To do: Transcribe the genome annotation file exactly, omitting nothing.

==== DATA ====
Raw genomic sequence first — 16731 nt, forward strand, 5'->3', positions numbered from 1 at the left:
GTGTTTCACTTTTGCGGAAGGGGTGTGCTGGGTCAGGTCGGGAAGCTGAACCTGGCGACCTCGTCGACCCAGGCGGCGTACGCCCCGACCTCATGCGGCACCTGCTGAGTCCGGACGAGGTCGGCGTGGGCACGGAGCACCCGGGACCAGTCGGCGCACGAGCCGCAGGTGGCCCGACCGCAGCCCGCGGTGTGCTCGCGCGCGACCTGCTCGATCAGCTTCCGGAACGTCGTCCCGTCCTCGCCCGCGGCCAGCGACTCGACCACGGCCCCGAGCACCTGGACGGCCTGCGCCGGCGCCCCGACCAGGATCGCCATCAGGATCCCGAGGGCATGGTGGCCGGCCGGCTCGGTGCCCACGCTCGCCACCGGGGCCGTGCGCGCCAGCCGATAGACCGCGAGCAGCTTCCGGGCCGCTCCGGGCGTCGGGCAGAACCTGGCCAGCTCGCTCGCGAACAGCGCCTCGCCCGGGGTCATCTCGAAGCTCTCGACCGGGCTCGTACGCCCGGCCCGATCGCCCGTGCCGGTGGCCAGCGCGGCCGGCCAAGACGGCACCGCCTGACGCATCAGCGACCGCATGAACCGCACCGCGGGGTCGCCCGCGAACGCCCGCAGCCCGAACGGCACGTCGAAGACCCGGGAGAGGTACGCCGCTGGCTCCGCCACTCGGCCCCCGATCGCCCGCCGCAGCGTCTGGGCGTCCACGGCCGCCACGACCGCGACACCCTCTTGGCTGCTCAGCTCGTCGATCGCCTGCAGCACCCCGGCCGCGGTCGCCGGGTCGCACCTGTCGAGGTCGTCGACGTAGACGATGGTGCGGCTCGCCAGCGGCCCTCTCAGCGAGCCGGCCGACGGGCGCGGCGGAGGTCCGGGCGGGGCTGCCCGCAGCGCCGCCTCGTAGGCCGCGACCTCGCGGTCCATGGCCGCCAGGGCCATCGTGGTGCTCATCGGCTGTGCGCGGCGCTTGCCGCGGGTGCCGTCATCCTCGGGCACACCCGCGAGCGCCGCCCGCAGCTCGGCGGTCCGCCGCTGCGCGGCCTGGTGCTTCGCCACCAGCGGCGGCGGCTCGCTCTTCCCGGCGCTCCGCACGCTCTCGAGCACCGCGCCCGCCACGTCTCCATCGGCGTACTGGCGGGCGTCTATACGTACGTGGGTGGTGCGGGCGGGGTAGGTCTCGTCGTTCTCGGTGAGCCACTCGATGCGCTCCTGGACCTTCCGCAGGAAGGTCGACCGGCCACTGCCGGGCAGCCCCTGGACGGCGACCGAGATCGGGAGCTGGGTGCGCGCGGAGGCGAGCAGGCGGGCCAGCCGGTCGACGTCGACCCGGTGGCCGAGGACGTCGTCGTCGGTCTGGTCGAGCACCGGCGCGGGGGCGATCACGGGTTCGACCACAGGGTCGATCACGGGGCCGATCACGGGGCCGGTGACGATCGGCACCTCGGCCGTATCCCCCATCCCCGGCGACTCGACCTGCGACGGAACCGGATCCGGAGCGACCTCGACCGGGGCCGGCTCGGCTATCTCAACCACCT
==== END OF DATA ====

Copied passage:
Raw genomic sequence first — 16731 nt, forward strand, 5'->3', positions numbered from 1 at the left:
GTGTTTCACTTTTGCGGAAGGGGTGTGCTGGGTCAGGTCGGGAAGCTGAACCTGGCGACCTCGTCGACCCAGGCGGCGTACGCCCCGACCTCATGCGGCACCTGCTGAGTCCGGACGAGGTCGGCGTGGGCACGGAGCACCCGGGACCAGTCGGCGCACGAGCCGCAGGTGGCCCGACCGCAGCCCGCGGTGTGCTCGCGCGCGACCTGCTCGATCAGCTTCCGGAACGTCGTCCCGTCCTCGCCCGCGGCCAGCGACTCGACCACGGCCCCGAGCACCTGGACGGCCTGCGCCGGCGCCCCGACCAGGATCGCCATCAGGATCCCGAGGGCATGGTGGCCGGCCGGCTCGGTGCCCACGCTCGCCACCGGGGCCGTGCGCGCCAGCCGATAGACCGCGAGCAGCTTCCGGGCCGCTCCGGGCGTCGGGCAGAACCTGGCCAGCTCGCTCGCGAACAGCGCCTCGCCCGGGGTCATCTCGAAGCTCTCGACCGGGCTCGTACGCCCGGCCCGATCGCCCGTGCCGGTGGCCAGCGCGGCCGGCCAAGACGGCACCGCCTGACGCATCAGCGACCGCATGAACCGCACCGCGGGGTCGCCCGCGAACGCCCGCAGCCCGAACGGCACGTCGAAGACCCGGGAGAGGTACGCCGCTGGCTCCGCCACTCGGCCCCCGATCGCCCGCCGCAGCGTCTGGGCGTCCACGGCCGCCACGACCGCGACACCCTCTTGGCTGCTCAGCTCGTCGATCGCCTGCAGCACCCCGGCCGCGGTCGCCGGGTCGCACCTGTCGAGGTCGTCGACGTAGACGATGGTGCGGCTCGCCAGCGGCCCTCTCAGCGAGCCGGCCGACGGGCGCGGCGGAGGTCCGGGCGGGGCTGCCCGCAGCGCCGCCTCGTAGGCCGCGACCTCGCGGTCCATGGCCGCCAGGGCCATCGTGGTGCTCATCGGCTGTGCGCGGCGCTTGCCGCGGGTGCCGTCATCCTCGGGCACACCCGCGAGCGCCGCCCGCAGCTCGGCGGTCCGCCGCTGCGCGGCCTGGTGCTTCGCCACCAGCGGCGGCGGCTCGCTCTTCCCGGCGCTCCGCACGCTCTCGAGCACCGCGCCCGCCACGTCTCCATCGGCGTACTGGCGGGCGTCTATACGTACGTGGGTGGTGCGGGCGGGGTAGGTCTCGTCGTTCTCGGTGAGCCACTCGATGCGCTCCTGGACCTTCCGCAGGAAGGTCGACCGGCCACTGCCGGGCAGCCCCTGGACGGCGACCGAGATCGGGAGCTGGGTGCGCGCGGAGGCGAGCAGGCGGGCCAGCCGGTCGACGTCGACCCGGTGGCCGAGGACGTCGTCGTCGGTCTGGTCGAGCACCGGCGCGGGGGCGATCACGGGTTCGACCACAGGGTCGATCACGGGGCCGATCACGGGGCCGGTGACGATCGGCACCTCGGCCGTATCCCCCATCCCCGGCGACTCGACCTGCGACGGAACCGGATCCGGAGCGACCTCGACCGGGGCCGGCTCGGCTATCTCAACCACCT